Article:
The Brewster Company began in 1810 as a producer of high-quality horse-drawn carriages for wealthy clients. They made their first auto body in 1896, and continued building car bodies for American and imported European chassis until the outbreak of World War I in Europe. With their supply of chassis threatened, Brewster turned to making their own complete automobiles.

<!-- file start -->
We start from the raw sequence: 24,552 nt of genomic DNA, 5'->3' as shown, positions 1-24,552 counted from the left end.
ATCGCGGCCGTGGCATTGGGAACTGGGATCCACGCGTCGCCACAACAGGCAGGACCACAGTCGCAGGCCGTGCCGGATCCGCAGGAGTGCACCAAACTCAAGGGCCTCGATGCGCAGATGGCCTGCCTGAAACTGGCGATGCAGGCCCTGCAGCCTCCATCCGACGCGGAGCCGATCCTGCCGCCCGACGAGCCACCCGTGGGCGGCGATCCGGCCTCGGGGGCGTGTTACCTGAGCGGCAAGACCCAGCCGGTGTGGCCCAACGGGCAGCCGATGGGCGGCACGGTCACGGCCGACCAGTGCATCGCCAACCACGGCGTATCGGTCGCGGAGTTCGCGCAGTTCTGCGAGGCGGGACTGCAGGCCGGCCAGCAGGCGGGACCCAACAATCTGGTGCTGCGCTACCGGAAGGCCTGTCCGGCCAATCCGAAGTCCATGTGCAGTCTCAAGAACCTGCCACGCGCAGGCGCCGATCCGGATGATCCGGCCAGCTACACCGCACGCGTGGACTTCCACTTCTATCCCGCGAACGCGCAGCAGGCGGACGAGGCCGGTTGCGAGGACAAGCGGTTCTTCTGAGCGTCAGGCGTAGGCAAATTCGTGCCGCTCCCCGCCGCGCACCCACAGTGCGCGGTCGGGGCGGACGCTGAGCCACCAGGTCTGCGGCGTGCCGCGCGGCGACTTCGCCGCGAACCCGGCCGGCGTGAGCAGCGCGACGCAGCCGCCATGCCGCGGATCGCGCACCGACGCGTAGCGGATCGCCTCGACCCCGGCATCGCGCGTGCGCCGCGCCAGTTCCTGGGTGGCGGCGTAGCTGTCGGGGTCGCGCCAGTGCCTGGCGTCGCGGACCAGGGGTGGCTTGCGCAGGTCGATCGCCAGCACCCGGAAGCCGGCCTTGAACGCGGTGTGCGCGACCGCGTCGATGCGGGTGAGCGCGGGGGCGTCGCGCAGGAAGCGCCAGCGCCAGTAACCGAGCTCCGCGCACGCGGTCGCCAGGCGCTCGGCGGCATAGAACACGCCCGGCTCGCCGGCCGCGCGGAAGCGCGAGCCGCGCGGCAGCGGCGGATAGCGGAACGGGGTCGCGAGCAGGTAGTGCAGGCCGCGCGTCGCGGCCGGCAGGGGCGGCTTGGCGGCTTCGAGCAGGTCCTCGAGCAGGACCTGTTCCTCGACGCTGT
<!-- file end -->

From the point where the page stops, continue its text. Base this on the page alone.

Thanks to their smooth and quiet sleeve valve engine, Brewsters were an excellent choice for city driving. They were recognizable by their distinctive oval radiator shape, leather fenders, and cane work on the body. The three fender design is reminiscent of horseless carriages, protecting passengers from mud on the streets. Notice the speaking tube that allowed the passengers to communicate from their enclosed seating area with the chauffeur. Because the driver sat in the open this vehicle was nicknamed “the pneumonia special.” The museum’s Brewster has received the least restoration of any car in the collection.